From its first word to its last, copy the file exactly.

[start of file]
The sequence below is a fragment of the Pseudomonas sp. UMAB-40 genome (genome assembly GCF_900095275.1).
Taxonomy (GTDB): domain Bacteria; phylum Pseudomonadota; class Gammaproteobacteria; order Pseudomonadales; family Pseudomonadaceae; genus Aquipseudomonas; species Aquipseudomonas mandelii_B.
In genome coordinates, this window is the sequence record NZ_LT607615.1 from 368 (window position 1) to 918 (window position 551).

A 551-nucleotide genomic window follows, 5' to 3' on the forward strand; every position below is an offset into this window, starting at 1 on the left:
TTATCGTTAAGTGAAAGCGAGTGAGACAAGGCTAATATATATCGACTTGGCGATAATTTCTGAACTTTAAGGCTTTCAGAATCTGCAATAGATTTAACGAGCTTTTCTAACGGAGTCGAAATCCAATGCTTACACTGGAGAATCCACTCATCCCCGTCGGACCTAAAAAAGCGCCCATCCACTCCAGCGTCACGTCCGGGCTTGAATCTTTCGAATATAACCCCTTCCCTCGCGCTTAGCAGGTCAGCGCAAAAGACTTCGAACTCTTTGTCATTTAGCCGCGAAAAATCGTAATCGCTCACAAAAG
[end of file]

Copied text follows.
The sequence below is a fragment of the Pseudomonas sp. UMAB-40 genome (genome assembly GCF_900095275.1).
Taxonomy (GTDB): domain Bacteria; phylum Pseudomonadota; class Gammaproteobacteria; order Pseudomonadales; family Pseudomonadaceae; genus Aquipseudomonas; species Aquipseudomonas mandelii_B.
In genome coordinates, this window is the sequence record NZ_LT607615.1 from 368 (window position 1) to 918 (window position 551).

A 551-nucleotide genomic window follows, 5' to 3' on the forward strand; every position below is an offset into this window, starting at 1 on the left:
TTATCGTTAAGTGAAAGCGAGTGAGACAAGGCTAATATATATCGACTTGGCGATAATTTCTGAACTTTAAGGCTTTCAGAATCTGCAATAGATTTAACGAGCTTTTCTAACGGAGTCGAAATCCAATGCTTACACTGGAGAATCCACTCATCCCCGTCGGACCTAAAAAAGCGCCCATCCACTCCAGCGTCACGTCCGGGCTTGAATCTTTCGAATATAACCCCTTCCCTCGCGCTTAGCAGGTCAGCGCAAAAGACTTCGAACTCTTTGTCATTTAGCCGCGAAAAATCGTAATCGCTCACAAAAG